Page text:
In 2017, FC Barcelona’s revenue was almost 800 million. In 2018, FC Barcelona’s revenue was more than 900 million. By 2020, the club is projected to be over a billion in annual revenue.
Let’s say you make 40,000 per annum, and you decide to buy a suit. A decent one, that is about 400 bucks. You take some friends to shop with you, and one says, “Don’t do it. 400 for that suit is a disaster.” Is it?
Willian. We hear the rumors, we hear the rumored price, and people lose their minds. One Twitter commentator called that deal at that a price a “disaster,” which means we probably will need a new word for things that cause loss of life and widespread damage. Let’s assume the rumors are true, that FC Barcelona is going to pay 80m for a 30-year-old player. Where does that sit in the club’s fiscal context, and do big clubs require that we reconsider notions of numbers and what they mean, even aside from the accounting boondoggles that club managers engage in.
Context matters. If you are buying that suit on the day you have lost your job, that isn’t a prudent decision, short-term. But let’s say that suit lets you make a nice enough presentation where you land a 60,000 per annum job? Money well spent, right? Big picture.
It isn’t that long ago that Sandro Rosell took over the presidency of FC Barcelona, and took Joan Laporta to task. Revenue then was almost 400m. Yikes. So how do we think about money, players and sums spent for them? Can we even wrap our minds around the sums required? It’s difficult, so we apply parameters to them. “He’s 30, it’s bad value,” or “What will his salary be, how will that affect ratios,” because we need context that we can get our heads around.
The basic reality is that for a club that makes what FC Barcelona does, 80m isn’t a lot for a player. If that player helps the club win Champions League as a theoretical, what is his value then? When Paulinho was signed for 40m, people lost their minds. Again, it was context. 29 years old. Tottenham failure. China league. The worst paramaters are always applied. Nobody said, “In context, 40m isn’t that much, particularly in the current price structure,” or “He’s a starter for Brazil,” then considered the best NT in the world.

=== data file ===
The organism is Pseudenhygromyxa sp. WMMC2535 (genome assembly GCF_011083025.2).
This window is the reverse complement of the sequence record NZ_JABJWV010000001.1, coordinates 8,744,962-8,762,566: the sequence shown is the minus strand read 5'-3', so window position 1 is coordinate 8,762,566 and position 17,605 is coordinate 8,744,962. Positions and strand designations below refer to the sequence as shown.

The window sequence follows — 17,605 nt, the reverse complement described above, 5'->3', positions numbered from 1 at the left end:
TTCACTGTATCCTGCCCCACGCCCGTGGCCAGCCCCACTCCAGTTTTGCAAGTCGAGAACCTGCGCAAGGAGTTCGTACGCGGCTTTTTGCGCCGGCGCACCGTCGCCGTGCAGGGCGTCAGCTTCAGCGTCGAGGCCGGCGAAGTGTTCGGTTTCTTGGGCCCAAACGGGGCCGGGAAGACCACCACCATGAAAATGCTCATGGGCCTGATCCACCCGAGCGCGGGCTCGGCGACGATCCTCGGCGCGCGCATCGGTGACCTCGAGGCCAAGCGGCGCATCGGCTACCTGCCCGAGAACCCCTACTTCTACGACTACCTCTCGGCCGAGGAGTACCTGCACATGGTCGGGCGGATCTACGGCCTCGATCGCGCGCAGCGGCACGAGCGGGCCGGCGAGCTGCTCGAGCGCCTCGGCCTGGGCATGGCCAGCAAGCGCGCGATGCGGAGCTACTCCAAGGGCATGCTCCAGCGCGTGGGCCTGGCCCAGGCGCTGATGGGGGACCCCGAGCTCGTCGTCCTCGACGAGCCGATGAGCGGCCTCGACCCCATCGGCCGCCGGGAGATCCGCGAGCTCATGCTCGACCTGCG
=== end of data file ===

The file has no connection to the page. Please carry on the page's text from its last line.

Fools like me said that 40m is the new 15m in the current transfer market structure, but monies spent on players depends on ambition and how supporters feel about a transfer. 140m for Dembele could be considered sillier than 80m for Willian. Dembele had a good season at Rennes, went to Dortmund, had another good season, et voila. Willian has been kicking ass since Shakhtar, was an integral part of the Chelsea championship team. He tore Barça a new one in Champions League play, stood out for Chelsea this Premiership season past and sparkled for Brazil at the World Cup.
Yet of necessity, we must consider the worst. He’s 30, erratic and expensive. The rumored transfer is stupid. Reality is that it doesn’t matter. FC Barcelona isn’t going to have to declare bankruptcy any time soon. We don’t like it? Okay. That and a couple of bucks will get a cup of coffee. Are we going to stop supporting the club because it was silly enough in our eyes to spend 80m for a mercurial 30-year-old? Naaaah. We’re going to take to social media and spend a few cents’ worth of bandwitch grousing and pissing about it, which will change reality not an iota. And when Willian scores goals, we won’t not cheer them because it was a stupid transfer that cost more than we believed that it should.
As a construct, price is in many ways a function of perception. Paulinho is a great footballing example. For 40m, what did Barça get? A player integral in helping the club win a domestic double. Value? More than fair. And then he flitted back to China in a deal that will make the club 10m. So he helped win trophies AND turned a profit. Not bad for a 29-year-old never was.